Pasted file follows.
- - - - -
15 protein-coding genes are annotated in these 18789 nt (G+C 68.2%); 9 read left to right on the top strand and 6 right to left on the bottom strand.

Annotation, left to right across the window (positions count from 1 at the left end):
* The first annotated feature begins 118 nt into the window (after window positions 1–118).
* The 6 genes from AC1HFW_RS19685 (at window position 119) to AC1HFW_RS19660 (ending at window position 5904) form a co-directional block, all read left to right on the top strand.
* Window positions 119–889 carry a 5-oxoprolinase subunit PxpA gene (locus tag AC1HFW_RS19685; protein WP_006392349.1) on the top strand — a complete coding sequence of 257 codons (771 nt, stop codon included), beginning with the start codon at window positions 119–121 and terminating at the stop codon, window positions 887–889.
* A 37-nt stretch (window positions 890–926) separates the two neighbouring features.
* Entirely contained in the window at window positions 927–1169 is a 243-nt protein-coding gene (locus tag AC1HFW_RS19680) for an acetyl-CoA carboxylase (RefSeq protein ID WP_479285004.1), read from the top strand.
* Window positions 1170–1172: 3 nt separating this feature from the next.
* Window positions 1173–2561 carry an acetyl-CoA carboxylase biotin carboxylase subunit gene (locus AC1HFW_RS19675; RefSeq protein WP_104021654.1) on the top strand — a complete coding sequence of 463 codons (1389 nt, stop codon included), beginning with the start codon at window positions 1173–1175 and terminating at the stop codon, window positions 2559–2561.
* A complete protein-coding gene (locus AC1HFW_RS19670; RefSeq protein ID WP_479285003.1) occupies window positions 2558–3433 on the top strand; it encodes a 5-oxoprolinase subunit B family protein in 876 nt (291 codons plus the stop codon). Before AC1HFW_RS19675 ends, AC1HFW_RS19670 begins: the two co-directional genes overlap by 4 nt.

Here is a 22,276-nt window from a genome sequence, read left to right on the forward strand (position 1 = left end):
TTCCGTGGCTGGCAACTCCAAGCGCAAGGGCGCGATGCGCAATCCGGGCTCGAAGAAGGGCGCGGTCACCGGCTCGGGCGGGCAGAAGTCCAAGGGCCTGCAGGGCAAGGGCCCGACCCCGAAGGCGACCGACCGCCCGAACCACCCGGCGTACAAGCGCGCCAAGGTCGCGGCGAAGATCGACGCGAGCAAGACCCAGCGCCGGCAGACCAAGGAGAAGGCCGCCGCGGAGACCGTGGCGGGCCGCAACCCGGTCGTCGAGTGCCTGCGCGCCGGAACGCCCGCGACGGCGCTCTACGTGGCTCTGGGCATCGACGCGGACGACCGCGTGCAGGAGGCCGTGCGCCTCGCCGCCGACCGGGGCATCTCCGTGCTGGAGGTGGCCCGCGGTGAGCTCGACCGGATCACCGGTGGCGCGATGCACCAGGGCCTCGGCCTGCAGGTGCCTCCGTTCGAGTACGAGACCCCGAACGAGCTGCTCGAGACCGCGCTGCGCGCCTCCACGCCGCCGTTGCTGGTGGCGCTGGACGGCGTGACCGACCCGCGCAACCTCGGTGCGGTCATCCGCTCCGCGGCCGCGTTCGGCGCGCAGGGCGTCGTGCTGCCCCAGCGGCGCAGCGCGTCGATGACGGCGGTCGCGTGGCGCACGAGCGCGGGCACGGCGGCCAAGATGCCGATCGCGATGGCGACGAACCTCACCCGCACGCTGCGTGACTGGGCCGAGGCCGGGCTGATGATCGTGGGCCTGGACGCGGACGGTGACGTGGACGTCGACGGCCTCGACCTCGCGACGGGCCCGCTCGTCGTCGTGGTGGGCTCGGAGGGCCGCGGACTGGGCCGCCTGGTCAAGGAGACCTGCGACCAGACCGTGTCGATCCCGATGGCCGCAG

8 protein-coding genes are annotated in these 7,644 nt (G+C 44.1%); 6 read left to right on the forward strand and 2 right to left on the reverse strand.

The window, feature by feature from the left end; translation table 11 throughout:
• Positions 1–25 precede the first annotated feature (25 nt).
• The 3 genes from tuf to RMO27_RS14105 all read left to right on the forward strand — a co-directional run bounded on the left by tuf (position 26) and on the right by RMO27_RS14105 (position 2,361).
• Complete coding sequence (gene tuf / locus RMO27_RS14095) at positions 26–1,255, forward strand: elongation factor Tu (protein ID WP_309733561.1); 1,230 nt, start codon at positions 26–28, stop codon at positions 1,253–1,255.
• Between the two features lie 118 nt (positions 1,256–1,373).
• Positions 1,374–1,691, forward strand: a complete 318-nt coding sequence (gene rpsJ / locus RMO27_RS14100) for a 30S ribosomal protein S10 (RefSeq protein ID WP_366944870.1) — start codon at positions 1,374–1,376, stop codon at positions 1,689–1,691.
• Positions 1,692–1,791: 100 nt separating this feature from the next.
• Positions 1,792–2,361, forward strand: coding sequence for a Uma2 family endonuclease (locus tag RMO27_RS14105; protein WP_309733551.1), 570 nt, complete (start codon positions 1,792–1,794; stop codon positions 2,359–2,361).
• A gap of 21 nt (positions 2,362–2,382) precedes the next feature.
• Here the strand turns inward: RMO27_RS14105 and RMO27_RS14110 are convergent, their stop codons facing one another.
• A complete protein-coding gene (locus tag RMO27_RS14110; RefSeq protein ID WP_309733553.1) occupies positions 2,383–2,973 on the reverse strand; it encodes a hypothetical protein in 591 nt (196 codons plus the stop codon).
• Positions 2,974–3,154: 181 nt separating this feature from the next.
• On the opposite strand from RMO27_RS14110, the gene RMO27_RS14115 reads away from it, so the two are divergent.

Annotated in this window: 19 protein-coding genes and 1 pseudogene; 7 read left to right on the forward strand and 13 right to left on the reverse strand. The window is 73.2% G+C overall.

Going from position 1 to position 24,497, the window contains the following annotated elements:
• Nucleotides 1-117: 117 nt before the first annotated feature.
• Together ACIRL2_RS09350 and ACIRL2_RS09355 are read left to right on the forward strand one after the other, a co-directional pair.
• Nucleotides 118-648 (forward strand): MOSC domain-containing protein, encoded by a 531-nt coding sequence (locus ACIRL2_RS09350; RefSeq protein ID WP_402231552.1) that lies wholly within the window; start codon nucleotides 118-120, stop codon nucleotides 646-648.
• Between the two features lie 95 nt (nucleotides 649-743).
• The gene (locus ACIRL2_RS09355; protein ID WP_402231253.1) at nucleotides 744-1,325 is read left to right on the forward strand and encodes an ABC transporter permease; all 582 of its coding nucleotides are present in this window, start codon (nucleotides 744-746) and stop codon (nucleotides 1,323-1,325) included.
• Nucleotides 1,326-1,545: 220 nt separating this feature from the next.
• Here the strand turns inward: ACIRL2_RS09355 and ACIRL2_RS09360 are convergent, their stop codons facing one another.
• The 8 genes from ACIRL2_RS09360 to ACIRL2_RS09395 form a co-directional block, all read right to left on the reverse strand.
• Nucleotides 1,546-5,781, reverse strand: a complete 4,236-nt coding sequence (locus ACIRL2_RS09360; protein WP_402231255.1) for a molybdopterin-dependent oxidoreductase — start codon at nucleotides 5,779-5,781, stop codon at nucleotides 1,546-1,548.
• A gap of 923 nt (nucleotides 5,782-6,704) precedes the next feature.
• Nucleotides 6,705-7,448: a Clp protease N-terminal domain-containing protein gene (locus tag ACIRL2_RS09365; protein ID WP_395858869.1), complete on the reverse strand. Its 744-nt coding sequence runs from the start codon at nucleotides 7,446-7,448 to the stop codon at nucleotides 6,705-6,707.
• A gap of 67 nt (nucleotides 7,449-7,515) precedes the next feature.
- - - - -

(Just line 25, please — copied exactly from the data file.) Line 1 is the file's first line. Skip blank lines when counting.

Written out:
• Positions 2,974–3,154: 181 nt separating this feature from the next.